Some have never lived without cool homes in summer, but I remember well when I was a child in the deep south on the farm. We had no AC and my room sweltered with the heat from the hot sun that beat down all day. I couldn't sleep. I sat on the foot of my bed, my head on my arms in the open. window.
Not a breath of wind could I feel. No breeze moved the leaves on the big oak tree that sheltered our house. Memories of that time are as real as the humidity that wet my hair and the sweat that crawled down my sides under my pajama shirt. I was not born for the tropics.
That is why this past weekend hit me like a blast from the past. My central air conditioning quit on Saturday around noon while I cooked fresh vegetables I'd picked up at the local produce stand. The heat from the stove turned my small kitchen into a sauna.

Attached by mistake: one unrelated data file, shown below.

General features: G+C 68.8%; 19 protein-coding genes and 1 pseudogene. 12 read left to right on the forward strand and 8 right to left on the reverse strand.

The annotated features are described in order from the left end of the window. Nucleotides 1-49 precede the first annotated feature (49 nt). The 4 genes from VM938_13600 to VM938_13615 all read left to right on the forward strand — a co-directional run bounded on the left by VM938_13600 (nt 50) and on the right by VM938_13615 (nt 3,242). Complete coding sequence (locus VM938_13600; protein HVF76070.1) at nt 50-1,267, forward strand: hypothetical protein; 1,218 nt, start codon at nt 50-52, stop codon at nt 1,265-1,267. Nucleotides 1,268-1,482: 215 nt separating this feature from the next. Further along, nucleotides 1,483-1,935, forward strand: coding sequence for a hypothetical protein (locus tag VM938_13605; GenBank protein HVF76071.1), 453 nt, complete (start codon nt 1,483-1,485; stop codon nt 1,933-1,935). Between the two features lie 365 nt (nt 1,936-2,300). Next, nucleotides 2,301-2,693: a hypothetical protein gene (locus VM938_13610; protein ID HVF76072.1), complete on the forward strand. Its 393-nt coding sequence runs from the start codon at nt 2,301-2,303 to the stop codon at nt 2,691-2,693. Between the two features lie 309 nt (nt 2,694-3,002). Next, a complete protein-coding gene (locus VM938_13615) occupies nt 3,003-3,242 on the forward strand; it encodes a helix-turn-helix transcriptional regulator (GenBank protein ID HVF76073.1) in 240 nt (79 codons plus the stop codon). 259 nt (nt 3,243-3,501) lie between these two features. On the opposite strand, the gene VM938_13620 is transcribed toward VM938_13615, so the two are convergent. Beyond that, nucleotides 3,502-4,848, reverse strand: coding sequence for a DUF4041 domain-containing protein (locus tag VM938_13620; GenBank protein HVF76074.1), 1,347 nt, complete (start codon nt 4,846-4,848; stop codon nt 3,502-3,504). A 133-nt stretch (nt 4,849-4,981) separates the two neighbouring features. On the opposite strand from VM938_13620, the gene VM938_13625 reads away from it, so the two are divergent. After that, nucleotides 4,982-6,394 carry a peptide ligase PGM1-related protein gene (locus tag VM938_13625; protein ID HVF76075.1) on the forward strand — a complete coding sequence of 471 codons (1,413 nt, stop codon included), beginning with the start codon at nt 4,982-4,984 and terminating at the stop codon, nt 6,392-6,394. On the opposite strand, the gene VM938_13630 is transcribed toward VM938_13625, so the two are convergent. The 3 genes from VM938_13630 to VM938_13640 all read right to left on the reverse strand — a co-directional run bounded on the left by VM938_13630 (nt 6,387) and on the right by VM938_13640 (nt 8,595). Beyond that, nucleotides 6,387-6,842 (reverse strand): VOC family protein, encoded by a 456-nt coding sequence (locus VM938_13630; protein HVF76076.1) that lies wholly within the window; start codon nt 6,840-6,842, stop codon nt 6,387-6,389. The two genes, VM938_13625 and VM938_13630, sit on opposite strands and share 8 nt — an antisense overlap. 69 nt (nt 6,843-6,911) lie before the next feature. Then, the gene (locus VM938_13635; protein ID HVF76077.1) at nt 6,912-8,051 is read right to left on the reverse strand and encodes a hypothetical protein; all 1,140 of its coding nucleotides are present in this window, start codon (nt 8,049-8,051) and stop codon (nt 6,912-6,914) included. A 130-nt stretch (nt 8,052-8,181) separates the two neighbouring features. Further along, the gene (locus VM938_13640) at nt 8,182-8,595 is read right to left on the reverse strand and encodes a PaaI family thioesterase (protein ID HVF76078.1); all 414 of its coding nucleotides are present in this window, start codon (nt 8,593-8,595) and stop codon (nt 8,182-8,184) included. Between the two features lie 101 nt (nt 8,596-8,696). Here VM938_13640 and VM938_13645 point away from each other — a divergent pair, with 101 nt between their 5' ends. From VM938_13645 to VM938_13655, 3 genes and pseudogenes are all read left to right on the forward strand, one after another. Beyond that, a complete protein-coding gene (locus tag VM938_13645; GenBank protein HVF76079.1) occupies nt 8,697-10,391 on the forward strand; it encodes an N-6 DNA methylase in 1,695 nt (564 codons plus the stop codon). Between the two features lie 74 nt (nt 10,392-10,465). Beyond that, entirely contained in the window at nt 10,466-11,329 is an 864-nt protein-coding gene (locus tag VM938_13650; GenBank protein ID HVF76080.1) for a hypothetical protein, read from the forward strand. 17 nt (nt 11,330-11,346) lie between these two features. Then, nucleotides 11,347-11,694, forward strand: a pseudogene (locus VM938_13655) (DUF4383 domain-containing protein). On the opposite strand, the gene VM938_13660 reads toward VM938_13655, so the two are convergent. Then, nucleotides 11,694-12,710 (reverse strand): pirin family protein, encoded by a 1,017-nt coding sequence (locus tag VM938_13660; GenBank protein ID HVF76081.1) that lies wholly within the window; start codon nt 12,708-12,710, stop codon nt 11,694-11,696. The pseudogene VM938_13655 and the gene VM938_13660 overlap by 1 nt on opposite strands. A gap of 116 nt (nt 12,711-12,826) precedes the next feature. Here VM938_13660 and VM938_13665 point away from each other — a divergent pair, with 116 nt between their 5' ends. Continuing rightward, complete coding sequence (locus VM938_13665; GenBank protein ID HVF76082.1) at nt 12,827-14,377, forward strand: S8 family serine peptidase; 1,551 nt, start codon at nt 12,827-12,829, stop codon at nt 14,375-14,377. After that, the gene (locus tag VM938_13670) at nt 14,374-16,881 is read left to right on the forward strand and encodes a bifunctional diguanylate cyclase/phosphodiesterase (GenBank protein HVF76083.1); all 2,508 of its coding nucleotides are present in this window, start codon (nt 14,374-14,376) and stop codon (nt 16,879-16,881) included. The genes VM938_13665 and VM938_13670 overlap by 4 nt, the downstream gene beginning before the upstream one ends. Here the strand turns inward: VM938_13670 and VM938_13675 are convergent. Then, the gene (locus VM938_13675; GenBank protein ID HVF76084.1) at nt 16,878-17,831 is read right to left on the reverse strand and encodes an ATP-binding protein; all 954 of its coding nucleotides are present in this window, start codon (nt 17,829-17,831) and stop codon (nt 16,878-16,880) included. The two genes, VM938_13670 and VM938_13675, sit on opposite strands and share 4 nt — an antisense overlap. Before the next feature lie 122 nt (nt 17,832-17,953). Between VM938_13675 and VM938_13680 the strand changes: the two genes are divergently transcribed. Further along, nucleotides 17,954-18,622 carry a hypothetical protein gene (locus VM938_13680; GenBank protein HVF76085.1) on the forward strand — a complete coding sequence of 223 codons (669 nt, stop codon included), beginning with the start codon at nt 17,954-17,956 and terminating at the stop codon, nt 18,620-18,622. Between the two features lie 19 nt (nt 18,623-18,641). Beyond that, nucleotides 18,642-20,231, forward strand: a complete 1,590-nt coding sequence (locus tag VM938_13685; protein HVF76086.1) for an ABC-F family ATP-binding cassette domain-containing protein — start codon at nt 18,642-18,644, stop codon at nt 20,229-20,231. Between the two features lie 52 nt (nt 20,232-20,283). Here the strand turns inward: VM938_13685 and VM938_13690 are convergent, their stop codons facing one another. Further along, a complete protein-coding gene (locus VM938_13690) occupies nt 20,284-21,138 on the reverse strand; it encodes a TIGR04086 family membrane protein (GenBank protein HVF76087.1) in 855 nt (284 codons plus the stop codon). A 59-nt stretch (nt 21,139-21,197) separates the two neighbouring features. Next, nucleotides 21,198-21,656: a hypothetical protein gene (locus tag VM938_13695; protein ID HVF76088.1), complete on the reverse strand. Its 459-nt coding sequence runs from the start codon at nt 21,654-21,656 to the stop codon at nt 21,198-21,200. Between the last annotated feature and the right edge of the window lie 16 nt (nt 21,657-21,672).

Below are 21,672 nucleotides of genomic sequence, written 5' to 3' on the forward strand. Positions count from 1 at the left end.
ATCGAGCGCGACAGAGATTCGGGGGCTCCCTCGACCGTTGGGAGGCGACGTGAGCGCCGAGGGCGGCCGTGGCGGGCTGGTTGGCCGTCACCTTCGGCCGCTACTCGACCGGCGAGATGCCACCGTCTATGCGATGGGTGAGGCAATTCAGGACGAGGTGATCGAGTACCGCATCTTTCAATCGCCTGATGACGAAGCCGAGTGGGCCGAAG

I checked the thermostat. Blank spaces greeted me. Nothing there at all. The silent unit squatted outside my window, stubbornly refusing to react to the Reset button. Push the red button - that was all I knew to do.
I don't know how my parents lived in the heat of south Georgia half their lifetime without relief. I don't know how people worked on the farms all summer long with burning sun beating down on their bodies, with gnats and sweat in their eyes and on their faces. I don't know what I would have done if I had been a boy in my family. They endured the heat and worked all day long in the fields.
|Daddy and Mother handled the heat of summer for years before getting air conditioning in our home in south Georgia.|
My mother didn't have it much better than the men. She cooked three large meals every day in a hot kitchen. On my Gratitude List - right up near the top - just behind my loved ones - is air conditioning.
I begged my heating and cooling company to come on Monday. They did. I think they realized I just couldn't take it any more. I'll put Dorman's on my Gratitude List now - right up behind AC.